Exhale Massage and Yoga

Wellness for body, mind and spirit

Yoga - Online Library

Online Yoga Library

Welcome to my online library- here you will find a combination of Zoom classes and pre-recorded practices of various lengths. To receive new class recordings, please sign up for individual virtual classes (Wednesday 9:30 and Friday 4:00) via Mindbody app or on the yoga schedule page - you may sign up even if you are not able to view live, and will be sent the recording. 


 Pay for these classes is on the honor system. Please send via Venmo @Exhale-Massage-And-Yoga : 

$15 for full length classes (or $50 for all 4 practices in the foundational series)

$10 for 45 min-or-less classes

Guided relaxations/meditations and the beginner's class are free of charge 

Thank you for sharing your practice with me heart.


If you're new to Yoga, I invite you to begin with the following practice: 50 minute beginner's yoga practice. This is a introduction to the practice and a great place to begin, especially if you aren't quite yet comfortable with the idea of coming to a class. We discuss what yoga is, some essential components, move through some common asanas (yoga postures) with variations, and end with a guided body scan relaxation. If you'd like to learn more about the history, philosophy, and foundational elements of yoga, follow up with the series below. 

Foundational Series-each of these begins with roughly 15 minutes of discussion, followed by an hourlong practice. We discuss foundational concepts of yoga, such as "what is yoga?" (and what it isn't), the history/source wisdom of yoga, and an overview of the 8 limbs of yoga with practice of each. Whether you're a beginner, have mostly experienced yoga as asana-only, or would simply benefit from a refresher, this is a wonderful series!

Foundational Series Practice 1/4

Foundational Series Practice 2/4 (the joys of technology! In this recording, we lost power/Wi-Fi for about 3 minutes, half hour in. When you arrive there, you can simply sit/work with your breath for that time, or fast forward to the 34:00 marker)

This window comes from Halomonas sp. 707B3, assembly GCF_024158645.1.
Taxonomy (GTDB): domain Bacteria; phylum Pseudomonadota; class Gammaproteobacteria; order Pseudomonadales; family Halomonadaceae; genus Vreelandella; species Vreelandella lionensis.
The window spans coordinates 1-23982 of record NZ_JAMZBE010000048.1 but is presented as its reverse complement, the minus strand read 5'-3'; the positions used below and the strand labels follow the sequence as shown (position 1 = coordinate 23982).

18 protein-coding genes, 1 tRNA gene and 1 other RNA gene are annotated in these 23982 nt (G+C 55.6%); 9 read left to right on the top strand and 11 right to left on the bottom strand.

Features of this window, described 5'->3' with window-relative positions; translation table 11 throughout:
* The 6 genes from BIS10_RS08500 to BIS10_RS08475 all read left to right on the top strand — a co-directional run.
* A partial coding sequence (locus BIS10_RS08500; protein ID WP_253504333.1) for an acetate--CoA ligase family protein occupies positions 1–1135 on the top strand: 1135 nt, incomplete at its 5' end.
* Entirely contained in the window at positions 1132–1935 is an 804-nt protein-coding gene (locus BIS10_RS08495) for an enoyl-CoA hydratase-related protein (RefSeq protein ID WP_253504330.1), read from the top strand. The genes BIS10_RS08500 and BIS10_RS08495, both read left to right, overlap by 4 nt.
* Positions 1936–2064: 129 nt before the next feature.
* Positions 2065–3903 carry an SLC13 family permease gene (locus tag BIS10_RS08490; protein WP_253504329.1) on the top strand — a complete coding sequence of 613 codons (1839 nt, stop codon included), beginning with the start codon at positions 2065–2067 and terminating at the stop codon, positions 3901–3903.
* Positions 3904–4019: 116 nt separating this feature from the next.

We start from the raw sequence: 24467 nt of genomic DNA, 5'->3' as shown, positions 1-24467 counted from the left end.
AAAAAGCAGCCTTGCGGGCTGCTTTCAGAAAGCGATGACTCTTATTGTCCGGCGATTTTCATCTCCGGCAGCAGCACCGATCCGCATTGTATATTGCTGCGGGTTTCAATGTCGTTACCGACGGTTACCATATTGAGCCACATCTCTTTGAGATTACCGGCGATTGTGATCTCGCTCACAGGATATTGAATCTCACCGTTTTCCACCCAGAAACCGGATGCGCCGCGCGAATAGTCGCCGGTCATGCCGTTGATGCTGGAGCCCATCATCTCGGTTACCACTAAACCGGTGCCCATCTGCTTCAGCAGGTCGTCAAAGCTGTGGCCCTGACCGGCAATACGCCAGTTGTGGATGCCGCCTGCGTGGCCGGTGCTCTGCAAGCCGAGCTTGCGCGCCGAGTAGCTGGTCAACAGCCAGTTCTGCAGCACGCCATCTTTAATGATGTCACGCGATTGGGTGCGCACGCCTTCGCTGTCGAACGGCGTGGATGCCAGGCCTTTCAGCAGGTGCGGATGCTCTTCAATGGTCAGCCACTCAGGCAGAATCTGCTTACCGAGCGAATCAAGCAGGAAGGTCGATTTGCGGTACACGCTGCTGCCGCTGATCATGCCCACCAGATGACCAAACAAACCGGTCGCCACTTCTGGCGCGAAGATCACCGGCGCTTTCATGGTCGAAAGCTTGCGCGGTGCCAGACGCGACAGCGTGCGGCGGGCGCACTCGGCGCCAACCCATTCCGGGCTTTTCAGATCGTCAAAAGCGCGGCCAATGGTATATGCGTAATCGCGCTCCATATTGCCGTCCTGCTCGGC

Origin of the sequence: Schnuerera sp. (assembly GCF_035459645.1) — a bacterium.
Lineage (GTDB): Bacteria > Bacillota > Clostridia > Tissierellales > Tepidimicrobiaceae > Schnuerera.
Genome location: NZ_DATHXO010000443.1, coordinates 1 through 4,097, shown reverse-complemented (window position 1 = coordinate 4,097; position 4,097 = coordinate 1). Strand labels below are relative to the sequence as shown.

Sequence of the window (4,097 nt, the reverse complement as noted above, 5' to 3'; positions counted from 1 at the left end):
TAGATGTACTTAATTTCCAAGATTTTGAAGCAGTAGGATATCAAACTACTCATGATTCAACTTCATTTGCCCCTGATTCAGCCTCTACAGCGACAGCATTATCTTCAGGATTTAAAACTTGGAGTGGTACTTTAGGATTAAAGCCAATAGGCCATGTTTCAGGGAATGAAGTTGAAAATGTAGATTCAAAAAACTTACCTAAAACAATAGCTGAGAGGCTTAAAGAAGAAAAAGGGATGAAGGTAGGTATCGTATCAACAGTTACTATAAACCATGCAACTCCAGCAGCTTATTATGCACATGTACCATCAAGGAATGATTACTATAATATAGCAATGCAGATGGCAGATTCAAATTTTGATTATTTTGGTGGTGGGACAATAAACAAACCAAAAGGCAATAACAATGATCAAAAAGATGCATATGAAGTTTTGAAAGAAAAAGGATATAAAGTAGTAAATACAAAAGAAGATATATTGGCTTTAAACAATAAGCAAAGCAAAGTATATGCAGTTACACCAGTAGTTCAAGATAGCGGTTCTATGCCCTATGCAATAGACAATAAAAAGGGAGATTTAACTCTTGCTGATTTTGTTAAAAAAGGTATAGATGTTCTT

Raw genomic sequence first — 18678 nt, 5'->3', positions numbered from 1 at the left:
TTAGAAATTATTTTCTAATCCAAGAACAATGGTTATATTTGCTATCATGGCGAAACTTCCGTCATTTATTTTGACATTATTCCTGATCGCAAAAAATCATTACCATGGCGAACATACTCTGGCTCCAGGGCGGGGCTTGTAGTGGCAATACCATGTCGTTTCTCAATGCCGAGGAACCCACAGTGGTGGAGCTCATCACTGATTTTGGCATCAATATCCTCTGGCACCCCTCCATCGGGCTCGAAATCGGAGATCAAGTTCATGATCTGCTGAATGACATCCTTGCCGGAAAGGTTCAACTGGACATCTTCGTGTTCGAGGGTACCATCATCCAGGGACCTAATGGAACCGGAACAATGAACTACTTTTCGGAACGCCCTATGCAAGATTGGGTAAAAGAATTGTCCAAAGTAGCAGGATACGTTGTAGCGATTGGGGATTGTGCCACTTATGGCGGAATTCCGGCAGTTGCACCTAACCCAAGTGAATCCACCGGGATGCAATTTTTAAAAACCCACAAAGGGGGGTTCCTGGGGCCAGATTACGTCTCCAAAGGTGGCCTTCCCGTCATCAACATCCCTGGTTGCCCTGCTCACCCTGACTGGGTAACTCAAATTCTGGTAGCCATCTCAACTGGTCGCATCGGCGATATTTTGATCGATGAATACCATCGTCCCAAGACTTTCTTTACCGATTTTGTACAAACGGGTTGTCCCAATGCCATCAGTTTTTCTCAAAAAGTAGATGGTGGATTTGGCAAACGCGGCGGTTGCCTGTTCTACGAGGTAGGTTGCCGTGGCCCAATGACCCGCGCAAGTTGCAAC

Foundational Series Practice 3/4

Foundational Series Practice 4/4


Full (60-75 min) practices  

70 minute gentle “comfort and stability” Yoga 2/3/23

75 minute All Levels Yoga 6/12/22

75 minute Yoga 2/21/22 (Lots of modifications for those with mobility issues)

75 minute gentle-ish Yoga 1/14/22

70 minute all levels Yoga 6/18/21

60 minute all levels Yoga 4/25/21

60 minute Yoga- extra love for neck and shoulders 4/16/21

60 min Gentle Yoga with extended Savasana 3/7/21

60 minute inclusive vinyasa Yoga 2/17/21


45 minutes or less Yoga 

35 minute Chair Yoga practice 2/22/22

45 minute chair Yoga 4/7/21

30 minute Yoga- focus on spine and surrounding muscles 3/24/21

45 minute heart, hips and pelvis 2/12/21

15 minute home Yoga practice 11/2/20 - This is a template for how to start creating your own home practice

30 minute gentle Yoga 3/19/20


Guided Relaxation/Meditation

12 minute guided Savasana and loving kindness meditation 6/12/22

17 minute meditation- breath and body scan, sankalpa and chakras 1/2/22

14 minute guided Savasana 12/3/21

20 minute meditation for expanded awareness and connection 2/24/21

5 minute heart centered meditation 2/12/21


Footnote: For many years (18!), I was under the overwhelmingly common misconception among westerners, which is that the word "namaste" is a traditional way to end a yoga class and convey the sentiment "the divine in me honors the divine in you". This is what I was taught even through my initial teacher training, and what you see echoed by (mostly white) teachers. It wasn't until my 2nd training segment at the Himalayan Institute that I discovered that.....the meaning and context we all think of is basically made up! 

"Namaste" is a greeting, a way to say hello (often to convey respect, such as when greeting an elder), that's it! And while the ancient roots of the word do translate to mean "I bow to you", westerners have taken this and run with it, turning it into something it's not. In addition to the fact that it would be more contextually accurate, if anything, to say at the beginning of a class and not the end, it's often the only sanskrit word that westerners know, and it's been appropriated to the max (cue the "Namastay in bed" t shirts). And so for all these reasons, you may hear me end practice with something more appropriate, such as "om", "om shanti shanti shanti", or simply "thank you". Always seeking to appreciate, not appropriate ♥️

To learn more: https://www.npr.org/sections/codeswitch/2020/01/17/406246770/how-namaste-flew-away-from-us



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